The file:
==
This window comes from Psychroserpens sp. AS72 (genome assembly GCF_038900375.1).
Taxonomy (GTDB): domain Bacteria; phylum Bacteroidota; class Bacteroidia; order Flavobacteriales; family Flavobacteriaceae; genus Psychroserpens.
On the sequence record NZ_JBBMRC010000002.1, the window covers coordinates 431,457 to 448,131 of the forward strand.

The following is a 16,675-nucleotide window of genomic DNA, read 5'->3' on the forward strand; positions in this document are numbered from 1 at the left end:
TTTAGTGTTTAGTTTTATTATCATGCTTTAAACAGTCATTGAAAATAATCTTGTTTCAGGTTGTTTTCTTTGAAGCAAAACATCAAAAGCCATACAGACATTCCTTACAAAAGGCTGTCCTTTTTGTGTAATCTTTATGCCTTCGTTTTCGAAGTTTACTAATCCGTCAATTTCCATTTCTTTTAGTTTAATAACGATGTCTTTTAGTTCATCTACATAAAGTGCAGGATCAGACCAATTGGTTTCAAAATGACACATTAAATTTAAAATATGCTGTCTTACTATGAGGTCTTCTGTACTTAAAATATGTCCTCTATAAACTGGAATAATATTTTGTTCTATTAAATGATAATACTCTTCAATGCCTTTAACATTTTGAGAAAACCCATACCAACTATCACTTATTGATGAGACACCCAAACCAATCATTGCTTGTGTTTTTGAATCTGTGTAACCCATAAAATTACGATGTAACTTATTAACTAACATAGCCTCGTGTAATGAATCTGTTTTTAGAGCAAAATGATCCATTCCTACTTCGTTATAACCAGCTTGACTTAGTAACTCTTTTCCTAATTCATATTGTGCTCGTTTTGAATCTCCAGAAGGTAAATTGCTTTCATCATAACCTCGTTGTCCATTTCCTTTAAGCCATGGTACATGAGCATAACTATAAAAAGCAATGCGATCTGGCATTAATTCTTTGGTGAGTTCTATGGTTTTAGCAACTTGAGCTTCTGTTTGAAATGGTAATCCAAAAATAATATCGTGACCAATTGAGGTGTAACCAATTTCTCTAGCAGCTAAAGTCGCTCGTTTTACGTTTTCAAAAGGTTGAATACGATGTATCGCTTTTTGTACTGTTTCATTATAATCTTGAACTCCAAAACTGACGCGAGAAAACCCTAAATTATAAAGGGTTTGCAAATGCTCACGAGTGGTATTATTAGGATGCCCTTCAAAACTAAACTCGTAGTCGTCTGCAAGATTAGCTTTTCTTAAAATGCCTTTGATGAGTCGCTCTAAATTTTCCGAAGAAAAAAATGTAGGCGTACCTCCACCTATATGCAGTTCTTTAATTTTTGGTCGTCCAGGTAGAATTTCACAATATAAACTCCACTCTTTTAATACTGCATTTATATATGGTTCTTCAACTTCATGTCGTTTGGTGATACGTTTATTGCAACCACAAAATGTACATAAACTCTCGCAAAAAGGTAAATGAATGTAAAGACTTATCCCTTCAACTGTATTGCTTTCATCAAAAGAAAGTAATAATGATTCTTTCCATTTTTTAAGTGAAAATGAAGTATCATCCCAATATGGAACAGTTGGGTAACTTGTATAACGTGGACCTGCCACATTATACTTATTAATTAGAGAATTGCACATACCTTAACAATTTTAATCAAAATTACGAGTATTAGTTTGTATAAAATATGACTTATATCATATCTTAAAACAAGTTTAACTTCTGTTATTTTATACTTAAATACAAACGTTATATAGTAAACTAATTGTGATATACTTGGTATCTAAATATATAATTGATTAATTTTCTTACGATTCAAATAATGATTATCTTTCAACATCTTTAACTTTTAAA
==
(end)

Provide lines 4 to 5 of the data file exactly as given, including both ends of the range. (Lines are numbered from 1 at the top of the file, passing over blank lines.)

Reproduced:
The following is a 16,675-nucleotide window of genomic DNA, read 5'->3' on the forward strand; positions in this document are numbered from 1 at the left end:
TTTAGTGTTTAGTTTTATTATCATGCTTTAAACAGTCATTGAAAATAATCTTGTTTCAGGTTGTTTTCTTTGAAGCAAAACATCAAAAGCCATACAGACATTCCTTACAAAAGGCTGTCCTTTTTGTGTAATCTTTATGCCTTCGTTTTCGAAGTTTACTAATCCGTCAATTTCCATTTCTTTTAGTTTAATAACGATGTCTTTTAGTTCATCTACATAAAGTGCAGGATCAGACCAATTGGTTTCAAAATGACACATTAAATTTAAAATATGCTGTCTTACTATGAGGTCTTCTGTACTTAAAATATGTCCTCTATAAACTGGAATAATATTTTGTTCTATTAAATGATAATACTCTTCAATGCCTTTAACATTTTGAGAAAACCCATACCAACTATCACTTATTGATGAGACACCCAAACCAATCATTGCTTGTGTTTTTGAATCTGTGTAACCCATAAAATTACGATGTAACTTATTAACTAACATAGCCTCGTGTAATGAATCTGTTTTTAGAGCAAAATGATCCATTCCTACTTCGTTATAACCAGCTTGACTTAGTAACTCTTTTCCTAATTCATATTGTGCTCGTTTTGAATCTCCAGAAGGTAAATTGCTTTCATCATAACCTCGTTGTCCATTTCCTTTAAGCCATGGTACATGAGCATAACTATAAAAAGCAATGCGATCTGGCATTAATTCTTTGGTGAGTTCTATGGTTTTAGCAACTTGAGCTTCTGTTTGAAATGGTAATCCAAAAATAATATCGTGACCAATTGAGGTGTAACCAATTTCTCTAGCAGCTAAAGTCGCTCGTTTTACGTTTTCAAAAGGTTGAATACGATGTATCGCTTTTTGTACTGTTTCATTATAATCTTGAACTCCAAAACTGACGCGAGAAAACCCTAAATTATAAAGGGTTTGCAAATGCTCACGAGTGGTATTATTAGGATGCCCTTCAAAACTAAACTCGTAGTCGTCTGCAAGATTAGCTTTTCTTAAAATGCCTTTGATGAGTCGCTCTAAATTTTCCGAAGAAAAAAATGTAGGCGTACCTCCACCTATATGCAGTTCTTTAATTTTTGGTCGTCCAGGTAGAATTTCACAATATAAACTCCACTCTTTTAATACTGCATTTATATATGGTTCTTCAACTTCATGTCGTTTGGTGATACGTTTATTGCAACCACAAAATGTACATAAACTCTCGCAAAAAGGTAAATGAATGTAAAGACTTATCCCTTCAACTGTATTGCTTTCATCAAAAGAAAGTAATAATGATTCTTTCCATTTTTTAAGTGAAAATGAAGTATCATCCCAATATGGAACAGTTGGGTAACTTGTATAACGTGGACCTGCCACATTATACTTATTAATTAGAGAATTGCACATACCTTAACAATTTTAATCAAAATTACGAGTATTAGTTTGTATAAAATATGACTTATATCATATCTTAAAACAAGTTTAACTTCTGTTATTTTATACTTAAATACAAACGTTATATAGTAAACTAATTGTGATATACTTGGTATCTAAATATATAATTGATTAATTTTCTTACGATTCAAATAATGATTATCTTTCAACATCTTTAACTTTTAAA